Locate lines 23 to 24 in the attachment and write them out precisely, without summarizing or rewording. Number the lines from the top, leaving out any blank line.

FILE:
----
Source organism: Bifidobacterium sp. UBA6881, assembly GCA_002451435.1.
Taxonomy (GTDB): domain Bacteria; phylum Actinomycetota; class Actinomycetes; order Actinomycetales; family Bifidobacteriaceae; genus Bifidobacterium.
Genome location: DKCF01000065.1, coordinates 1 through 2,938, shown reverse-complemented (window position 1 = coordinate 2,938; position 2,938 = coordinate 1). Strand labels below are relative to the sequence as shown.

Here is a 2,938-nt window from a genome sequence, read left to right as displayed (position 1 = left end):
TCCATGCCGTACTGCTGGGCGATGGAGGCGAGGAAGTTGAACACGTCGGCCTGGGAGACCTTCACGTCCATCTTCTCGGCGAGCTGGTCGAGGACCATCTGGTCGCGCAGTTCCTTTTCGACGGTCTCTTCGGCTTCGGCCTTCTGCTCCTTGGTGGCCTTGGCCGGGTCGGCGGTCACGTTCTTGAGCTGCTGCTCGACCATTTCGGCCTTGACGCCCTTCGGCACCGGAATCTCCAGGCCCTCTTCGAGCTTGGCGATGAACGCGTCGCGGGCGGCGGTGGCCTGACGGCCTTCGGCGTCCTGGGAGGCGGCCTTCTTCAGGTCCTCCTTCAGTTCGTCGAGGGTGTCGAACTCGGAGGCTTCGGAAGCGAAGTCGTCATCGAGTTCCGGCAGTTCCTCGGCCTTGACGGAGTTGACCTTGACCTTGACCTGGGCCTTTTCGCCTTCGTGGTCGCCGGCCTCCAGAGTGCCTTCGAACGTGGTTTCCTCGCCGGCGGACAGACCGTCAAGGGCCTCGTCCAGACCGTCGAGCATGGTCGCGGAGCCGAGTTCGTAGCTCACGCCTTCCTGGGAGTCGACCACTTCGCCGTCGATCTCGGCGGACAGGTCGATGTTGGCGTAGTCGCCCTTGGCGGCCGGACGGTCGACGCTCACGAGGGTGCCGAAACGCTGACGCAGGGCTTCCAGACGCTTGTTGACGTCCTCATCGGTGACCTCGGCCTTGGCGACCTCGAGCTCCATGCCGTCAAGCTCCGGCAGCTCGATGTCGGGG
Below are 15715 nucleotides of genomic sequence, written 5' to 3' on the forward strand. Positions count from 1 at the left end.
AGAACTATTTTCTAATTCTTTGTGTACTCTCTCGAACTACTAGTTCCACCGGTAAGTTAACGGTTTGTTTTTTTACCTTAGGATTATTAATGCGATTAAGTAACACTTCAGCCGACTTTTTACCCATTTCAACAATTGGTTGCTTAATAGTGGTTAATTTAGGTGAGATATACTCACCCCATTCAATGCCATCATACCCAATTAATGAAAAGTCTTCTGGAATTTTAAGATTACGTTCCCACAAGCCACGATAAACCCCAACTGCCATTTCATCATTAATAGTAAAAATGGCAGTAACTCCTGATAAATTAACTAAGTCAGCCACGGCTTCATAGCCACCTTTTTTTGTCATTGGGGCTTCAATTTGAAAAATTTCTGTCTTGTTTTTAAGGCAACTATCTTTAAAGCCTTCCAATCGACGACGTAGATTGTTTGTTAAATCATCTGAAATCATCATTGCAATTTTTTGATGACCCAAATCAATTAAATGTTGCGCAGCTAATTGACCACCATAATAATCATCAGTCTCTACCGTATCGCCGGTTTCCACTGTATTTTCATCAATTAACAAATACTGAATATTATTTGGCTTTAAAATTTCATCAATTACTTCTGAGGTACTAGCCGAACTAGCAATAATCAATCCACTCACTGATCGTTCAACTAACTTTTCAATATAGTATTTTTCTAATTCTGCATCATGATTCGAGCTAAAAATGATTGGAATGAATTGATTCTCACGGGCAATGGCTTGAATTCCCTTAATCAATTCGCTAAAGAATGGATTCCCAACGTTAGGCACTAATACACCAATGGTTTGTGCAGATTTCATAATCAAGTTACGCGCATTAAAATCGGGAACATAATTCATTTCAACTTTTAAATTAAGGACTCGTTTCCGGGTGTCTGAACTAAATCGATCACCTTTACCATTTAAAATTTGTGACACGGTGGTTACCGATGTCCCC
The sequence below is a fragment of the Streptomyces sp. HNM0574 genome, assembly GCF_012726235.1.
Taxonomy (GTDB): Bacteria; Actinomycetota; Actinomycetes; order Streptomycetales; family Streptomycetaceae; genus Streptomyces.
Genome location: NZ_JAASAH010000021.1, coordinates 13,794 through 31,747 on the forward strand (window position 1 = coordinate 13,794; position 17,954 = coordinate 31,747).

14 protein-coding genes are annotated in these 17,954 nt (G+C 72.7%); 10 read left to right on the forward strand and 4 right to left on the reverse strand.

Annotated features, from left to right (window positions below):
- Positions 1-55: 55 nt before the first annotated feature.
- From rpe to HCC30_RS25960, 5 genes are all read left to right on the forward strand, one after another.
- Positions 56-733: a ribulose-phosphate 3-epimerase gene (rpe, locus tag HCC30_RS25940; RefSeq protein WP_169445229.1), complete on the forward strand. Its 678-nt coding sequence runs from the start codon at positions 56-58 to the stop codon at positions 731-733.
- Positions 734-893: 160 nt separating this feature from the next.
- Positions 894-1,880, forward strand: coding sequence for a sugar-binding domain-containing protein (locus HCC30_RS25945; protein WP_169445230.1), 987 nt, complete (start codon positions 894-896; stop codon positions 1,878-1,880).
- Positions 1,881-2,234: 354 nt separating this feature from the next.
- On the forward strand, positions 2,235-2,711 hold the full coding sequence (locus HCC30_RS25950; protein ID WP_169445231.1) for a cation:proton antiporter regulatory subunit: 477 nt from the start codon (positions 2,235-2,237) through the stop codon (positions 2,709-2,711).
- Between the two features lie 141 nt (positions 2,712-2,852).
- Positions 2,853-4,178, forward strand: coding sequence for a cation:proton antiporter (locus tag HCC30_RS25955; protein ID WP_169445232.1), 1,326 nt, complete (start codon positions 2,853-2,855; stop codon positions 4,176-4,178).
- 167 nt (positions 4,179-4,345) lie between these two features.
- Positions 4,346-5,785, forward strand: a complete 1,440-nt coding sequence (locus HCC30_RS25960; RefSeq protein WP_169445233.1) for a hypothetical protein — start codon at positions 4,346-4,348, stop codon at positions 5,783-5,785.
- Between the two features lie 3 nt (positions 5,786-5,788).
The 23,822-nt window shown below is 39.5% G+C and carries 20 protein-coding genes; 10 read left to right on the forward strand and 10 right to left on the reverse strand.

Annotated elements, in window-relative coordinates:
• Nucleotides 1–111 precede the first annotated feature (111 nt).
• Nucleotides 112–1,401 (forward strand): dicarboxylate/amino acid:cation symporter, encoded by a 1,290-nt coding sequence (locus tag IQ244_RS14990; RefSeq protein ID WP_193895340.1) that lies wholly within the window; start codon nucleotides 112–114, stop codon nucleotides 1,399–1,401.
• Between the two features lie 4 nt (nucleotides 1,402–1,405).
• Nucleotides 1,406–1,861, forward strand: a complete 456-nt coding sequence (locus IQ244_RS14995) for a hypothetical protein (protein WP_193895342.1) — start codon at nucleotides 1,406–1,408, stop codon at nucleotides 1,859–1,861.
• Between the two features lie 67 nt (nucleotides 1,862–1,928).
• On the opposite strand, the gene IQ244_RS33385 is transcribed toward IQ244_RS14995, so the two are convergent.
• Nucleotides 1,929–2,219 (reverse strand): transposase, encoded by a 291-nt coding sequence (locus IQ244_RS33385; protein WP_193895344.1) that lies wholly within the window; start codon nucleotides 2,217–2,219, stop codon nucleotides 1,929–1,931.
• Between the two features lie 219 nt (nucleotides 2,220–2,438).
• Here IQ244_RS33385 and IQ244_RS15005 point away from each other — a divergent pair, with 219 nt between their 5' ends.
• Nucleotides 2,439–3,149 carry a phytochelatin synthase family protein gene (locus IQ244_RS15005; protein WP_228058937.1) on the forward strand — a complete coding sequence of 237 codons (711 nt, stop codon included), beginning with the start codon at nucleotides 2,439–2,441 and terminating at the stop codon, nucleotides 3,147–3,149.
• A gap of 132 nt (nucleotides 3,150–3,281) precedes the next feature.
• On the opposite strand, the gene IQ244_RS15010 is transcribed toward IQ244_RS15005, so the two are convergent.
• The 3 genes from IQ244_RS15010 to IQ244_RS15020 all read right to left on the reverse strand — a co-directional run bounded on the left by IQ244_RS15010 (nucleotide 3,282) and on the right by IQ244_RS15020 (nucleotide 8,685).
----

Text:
- Positions 4,346-5,785, forward strand: a complete 1,440-nt coding sequence (locus HCC30_RS25960; RefSeq protein WP_169445233.1) for a hypothetical protein — start codon at positions 4,346-4,348, stop codon at positions 5,783-5,785.
- Between the two features lie 3 nt (positions 5,786-5,788).